You are here

Inside The Competitive Business Of Music For Film Trailers

rooz Inside The Competitive Business Of Music For Film Trailers image

One of the driving forces behind every film trailer and marketing campaign is carefully selected music. Film trailers are officially more popular than ever. Newly released teasers and trailers have become their own category of entertainment, and sometimes garner more views than the films themselves.According to The Hollywood Reporter , the trailer for Thor: Ragnarok , which debuted this past Monday, surpassed 136 million views within 24 hours. The record for the most-viewed trailer within 24 hours is changing hands constantly. The most recent recipient of this accolade is New Line’s adaptation of Stephen King’s, It (197 million views), followed by Fate of the Furious (139 million views) and Beauty and the Beast (127.6 million views).One of the driving forces behind every film trailer and marketing campaign is carefully selected music. Choosing the right soundtrack is one of the most powerful branding tools available, and film studios are capitalizing on this.With enormous viewership potential comes a tremendous amount of pressure. All trailers strive to tell a unique story, and to stand out by doing something different . A trailer can make or break a film by heavily influencing audiences worldwide to decide whether it’s worthy of their time and money, so every decision is taken very seriously. The infographic below outlines the process of selecting music for a trailer, as well as the gatekeepers behind the decisions: Infographic by SCORE A SCORE & The Tangent Agency Within the major studios are creative marketing executives who are in charge of sourcing select trailer houses to work on film campaigns. These trailer houses are always in competition; customarily there are at least two competing houses on any given campaign, and oftentimes more. Each of these trailer houses typically cut two or three spots depending on their timeline, which ultimately trickle down to the music team. In the case of WildCard AV ( The Mummy , Alien: Covenant and Blade Runner 2049 ), a Culver City-based trailer house, Music Director Marcy Bulkeley will tackle multiple approaches for the same campaign. She explains, “Once we decide on a musical approach, I will reach out to my contacts and simultaneously search my massive music library to find what I think will work based on our client’s direction.”These huge campaigns are coupled with massive advertising budgets, which means that the boundaries for music are wide open. Spending up to seven figures on a famous song is not uncommon, and even budgets for original music can peak into six figures. Contrary to misinterpreted belief, the composer of a film’s score is rarely creating music for the trailer. Custom music typically comes from a trailer music composer, represented by one of the many industry specific companies that focus on this craft. Bulkeley explains how unique this style of writing needs to be in order to work for marketing, “Trailer composers understand how to maximize a story’s message with music in just two minutes and 30 seconds. The three part structure of a typical ‘trailer cue’ typically includes a 45 second intro that steps up into a second gear for about 30 seconds, and then takes it away with a climactic backend.”One of the most popular music approaches lately is a hybrid of a remixed famous song, and bespoke original music. Song covers have been very popular over the past few years, and creatives are now harnessing the cache of original master recordings by enhancing them with original overlays and sound design.Sanaz Lavaedian, Director of Music at the trailer house mOcean ( Thor: Ragnorak , Guardians of the Galaxy Vol. 2 and Collateral Beauty ) explains, “It’s always exciting to use original versions of well-known songs. When we customize and sweeten them with original music, it preserves the authenticity of the song and making it unique with a new interpretation”At the end of it all, there are usually two to three theatrical trailers, followed by multiple TV/web spots for a big film campaign. The trailers that make it to a global audience are only a fraction of the content that was created for the campaign, and through the process of attenuation, the multitude of trailers that don’t make the final finish end up on a server somewhere, never be seen by anyone again.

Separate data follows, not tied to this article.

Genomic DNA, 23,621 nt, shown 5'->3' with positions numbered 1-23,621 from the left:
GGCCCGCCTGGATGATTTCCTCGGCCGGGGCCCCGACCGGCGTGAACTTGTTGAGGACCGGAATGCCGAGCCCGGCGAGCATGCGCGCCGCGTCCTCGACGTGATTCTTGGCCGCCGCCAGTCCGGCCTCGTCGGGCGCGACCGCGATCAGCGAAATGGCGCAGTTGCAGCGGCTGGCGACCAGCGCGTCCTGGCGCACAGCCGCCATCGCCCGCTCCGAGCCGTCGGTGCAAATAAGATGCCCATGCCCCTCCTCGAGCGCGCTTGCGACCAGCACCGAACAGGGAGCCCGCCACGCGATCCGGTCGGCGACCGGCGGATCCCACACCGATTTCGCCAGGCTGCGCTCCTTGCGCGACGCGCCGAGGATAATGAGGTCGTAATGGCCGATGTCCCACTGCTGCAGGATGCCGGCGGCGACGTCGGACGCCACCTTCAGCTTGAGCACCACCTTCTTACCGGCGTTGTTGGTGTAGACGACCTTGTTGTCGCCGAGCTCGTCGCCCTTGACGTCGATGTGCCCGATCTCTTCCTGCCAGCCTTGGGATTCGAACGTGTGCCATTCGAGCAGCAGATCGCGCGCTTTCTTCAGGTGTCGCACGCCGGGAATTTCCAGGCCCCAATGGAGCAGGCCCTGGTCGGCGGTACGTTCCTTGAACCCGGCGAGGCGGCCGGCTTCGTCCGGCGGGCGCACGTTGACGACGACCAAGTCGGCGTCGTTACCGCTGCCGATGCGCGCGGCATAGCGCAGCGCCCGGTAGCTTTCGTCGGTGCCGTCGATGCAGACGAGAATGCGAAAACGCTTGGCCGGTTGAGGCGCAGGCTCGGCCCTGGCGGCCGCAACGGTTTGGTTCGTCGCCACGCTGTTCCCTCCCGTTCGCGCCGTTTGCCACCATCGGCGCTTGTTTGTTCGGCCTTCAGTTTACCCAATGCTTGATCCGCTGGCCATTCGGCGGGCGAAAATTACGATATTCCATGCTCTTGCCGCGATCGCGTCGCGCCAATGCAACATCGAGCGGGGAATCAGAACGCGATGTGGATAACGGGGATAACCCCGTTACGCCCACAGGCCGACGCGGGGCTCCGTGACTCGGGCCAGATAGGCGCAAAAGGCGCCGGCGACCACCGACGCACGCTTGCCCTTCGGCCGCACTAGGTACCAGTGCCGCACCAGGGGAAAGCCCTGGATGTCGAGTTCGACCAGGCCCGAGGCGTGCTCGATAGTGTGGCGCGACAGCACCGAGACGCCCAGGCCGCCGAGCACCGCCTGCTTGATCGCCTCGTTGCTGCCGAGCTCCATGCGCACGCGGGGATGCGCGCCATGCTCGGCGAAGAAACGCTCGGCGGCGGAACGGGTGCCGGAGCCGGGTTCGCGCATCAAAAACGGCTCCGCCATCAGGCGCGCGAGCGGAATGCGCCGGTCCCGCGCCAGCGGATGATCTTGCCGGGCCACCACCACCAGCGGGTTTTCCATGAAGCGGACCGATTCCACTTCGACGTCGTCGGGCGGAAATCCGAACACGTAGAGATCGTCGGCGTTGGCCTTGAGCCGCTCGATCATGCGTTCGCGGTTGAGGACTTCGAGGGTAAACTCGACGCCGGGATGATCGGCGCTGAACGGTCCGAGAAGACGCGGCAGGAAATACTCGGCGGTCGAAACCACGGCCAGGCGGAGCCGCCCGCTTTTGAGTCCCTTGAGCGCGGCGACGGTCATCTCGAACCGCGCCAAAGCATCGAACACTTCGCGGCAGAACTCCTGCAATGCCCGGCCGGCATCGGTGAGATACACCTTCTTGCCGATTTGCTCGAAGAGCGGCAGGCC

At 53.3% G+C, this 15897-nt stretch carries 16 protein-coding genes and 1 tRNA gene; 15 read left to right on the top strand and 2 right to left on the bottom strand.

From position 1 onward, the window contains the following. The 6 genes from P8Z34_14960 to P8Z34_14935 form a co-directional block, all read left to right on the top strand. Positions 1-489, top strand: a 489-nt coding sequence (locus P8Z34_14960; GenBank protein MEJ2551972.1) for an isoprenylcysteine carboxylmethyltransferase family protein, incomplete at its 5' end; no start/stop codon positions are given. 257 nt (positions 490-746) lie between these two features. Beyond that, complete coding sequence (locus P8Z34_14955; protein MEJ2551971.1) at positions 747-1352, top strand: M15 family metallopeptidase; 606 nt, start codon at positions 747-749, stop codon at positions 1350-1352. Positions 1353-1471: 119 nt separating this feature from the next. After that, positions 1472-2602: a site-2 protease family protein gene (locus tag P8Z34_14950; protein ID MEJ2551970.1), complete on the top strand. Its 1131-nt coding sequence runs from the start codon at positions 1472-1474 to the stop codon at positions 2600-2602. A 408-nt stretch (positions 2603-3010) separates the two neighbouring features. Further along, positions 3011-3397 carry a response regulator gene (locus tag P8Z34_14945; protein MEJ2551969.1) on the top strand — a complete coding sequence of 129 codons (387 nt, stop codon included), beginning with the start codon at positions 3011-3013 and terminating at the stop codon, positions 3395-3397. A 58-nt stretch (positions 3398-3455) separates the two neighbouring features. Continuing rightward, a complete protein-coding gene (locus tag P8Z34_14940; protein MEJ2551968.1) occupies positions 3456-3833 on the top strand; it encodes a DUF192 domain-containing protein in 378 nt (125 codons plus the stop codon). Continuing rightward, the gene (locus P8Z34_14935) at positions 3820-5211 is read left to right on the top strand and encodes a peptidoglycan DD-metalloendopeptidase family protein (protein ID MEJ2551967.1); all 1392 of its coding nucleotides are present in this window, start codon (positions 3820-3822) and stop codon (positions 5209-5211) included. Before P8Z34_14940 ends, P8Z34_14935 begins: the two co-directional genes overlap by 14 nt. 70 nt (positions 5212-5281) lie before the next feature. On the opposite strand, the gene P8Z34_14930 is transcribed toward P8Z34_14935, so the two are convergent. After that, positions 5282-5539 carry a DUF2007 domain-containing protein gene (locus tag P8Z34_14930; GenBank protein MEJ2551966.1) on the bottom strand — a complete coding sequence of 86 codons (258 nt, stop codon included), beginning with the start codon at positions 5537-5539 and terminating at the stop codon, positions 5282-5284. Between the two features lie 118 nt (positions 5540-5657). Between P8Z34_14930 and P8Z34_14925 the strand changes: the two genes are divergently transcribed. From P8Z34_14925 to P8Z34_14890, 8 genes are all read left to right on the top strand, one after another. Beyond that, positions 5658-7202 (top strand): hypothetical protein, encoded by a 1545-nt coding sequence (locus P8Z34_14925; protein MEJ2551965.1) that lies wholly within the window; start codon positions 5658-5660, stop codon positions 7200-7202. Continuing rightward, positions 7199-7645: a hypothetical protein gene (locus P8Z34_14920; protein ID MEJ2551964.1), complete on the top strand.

Related posts

Leave a Comment